See, this is what I’m talking about—seamlessness is not, in my opinion, a desirable goal for its own sake. Every augmentation is also an amputation.
Some questions for us to ask ourselves as we design and build:
- Empowerment: Who’s having the fun?
- Resilience: Does it make us more vulnerable?
- Empathy: What is the impact of simplification on others?
I wonder if I have twenty years of experience making websites, or if it is really five years of experience, repeated four times.
I saw Frank give this talk at Mirror Conf last year and it resonated with me so so much. I’ve been looking forward to him publishing the transcript ever since. If you’re anything like me, this will read as though it’s coming from directly inside your head.
In one way, it is easier to be inexperienced: you don’t have to learn what is no longer relevant. Experience, on the other hand, creates two distinct struggles: the first is to identify and unlearn what is no longer necessary (that’s work, too). The second is to remain open-minded, patient, and willing to engage with what’s new, even if it resembles a new take on something you decided against a long time ago.
I could just keep quoting the whole thing, because it’s all brilliant, but I’ll stop with one more bit about the increasing complexity of build processes and the decreasing availability of a simple view source:
Illegibility comes from complexity without clarity. I believe that the legibility of the source is one of the most important properties of the web. It’s the main thing that keeps the door open to independent, unmediated contributions to the network. If you can write markup, you don’t need Medium or Twitter or Instagram (though they’re nice to have). And the best way to help someone write markup is to make sure they can read markup.
Following on from that link about the battle between control vs. using what the browser already gives you, Baldur sums up the situation:
To pick a specific example: the problem with an over-engineered form is that the amount of code required to replace no engineering (i.e. native form controls with basic styling) is enormous and almost always only partially successful (i.e. under-engineered).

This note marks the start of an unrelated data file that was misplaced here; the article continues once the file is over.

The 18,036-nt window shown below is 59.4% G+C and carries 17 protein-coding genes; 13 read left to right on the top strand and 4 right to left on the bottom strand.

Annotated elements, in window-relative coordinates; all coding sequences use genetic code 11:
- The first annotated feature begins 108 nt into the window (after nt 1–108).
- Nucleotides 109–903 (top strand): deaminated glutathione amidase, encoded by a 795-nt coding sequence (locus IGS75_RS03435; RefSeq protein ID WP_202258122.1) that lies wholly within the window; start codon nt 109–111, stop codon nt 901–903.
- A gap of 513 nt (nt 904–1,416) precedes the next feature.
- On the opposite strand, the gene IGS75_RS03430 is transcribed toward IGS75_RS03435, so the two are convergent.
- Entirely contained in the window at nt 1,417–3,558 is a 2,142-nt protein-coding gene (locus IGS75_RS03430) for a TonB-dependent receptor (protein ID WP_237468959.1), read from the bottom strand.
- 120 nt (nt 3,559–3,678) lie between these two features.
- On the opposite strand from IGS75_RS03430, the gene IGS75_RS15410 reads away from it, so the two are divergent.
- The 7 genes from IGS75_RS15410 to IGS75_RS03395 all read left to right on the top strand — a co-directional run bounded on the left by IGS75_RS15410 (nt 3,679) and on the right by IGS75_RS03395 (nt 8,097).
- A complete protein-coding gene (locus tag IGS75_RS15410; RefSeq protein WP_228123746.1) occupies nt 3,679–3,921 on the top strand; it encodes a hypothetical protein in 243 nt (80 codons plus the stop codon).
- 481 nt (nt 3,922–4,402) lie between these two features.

They are under-engineered because they are over-engineered—tried to replace native controls.
And so we get two schools of engineering thought:
- Keep it simple.
If, as it’s starting to look like from my perspective, these two communities are incapable of learning from each other, then maybe we should start consider some sort of community divorce?
You get to keep WebGL, Shadow DOM, WASM, React, and Angular.
(I know which group I’d rather be in.)
Boxman’s talk about complexity, reasoning, philosophy, and design is soooo good!
I think Eric is absolutely right. The barrier to entry for accomplishing what you want with CSS is much lower now. It only seems more complicated if you’re used to doing things the old way.
I envy “the kids”, the ones just starting to learn front end now. They’re likely never going to know the pain of float drop, or wrestling with inline blocks, or not being able to center along one axis. They’re going to roll their eyes when we old-timers start grumbling about the old days and say, “Floats?!? Who ever thought floats would be a good way to lay out a page? That’s totally not what they’re for, anyone can see that! Were you all high as a kite, or just utterly stupid?” You know, the way “the kids” talked ten years ago, except then it was about using tables for layout.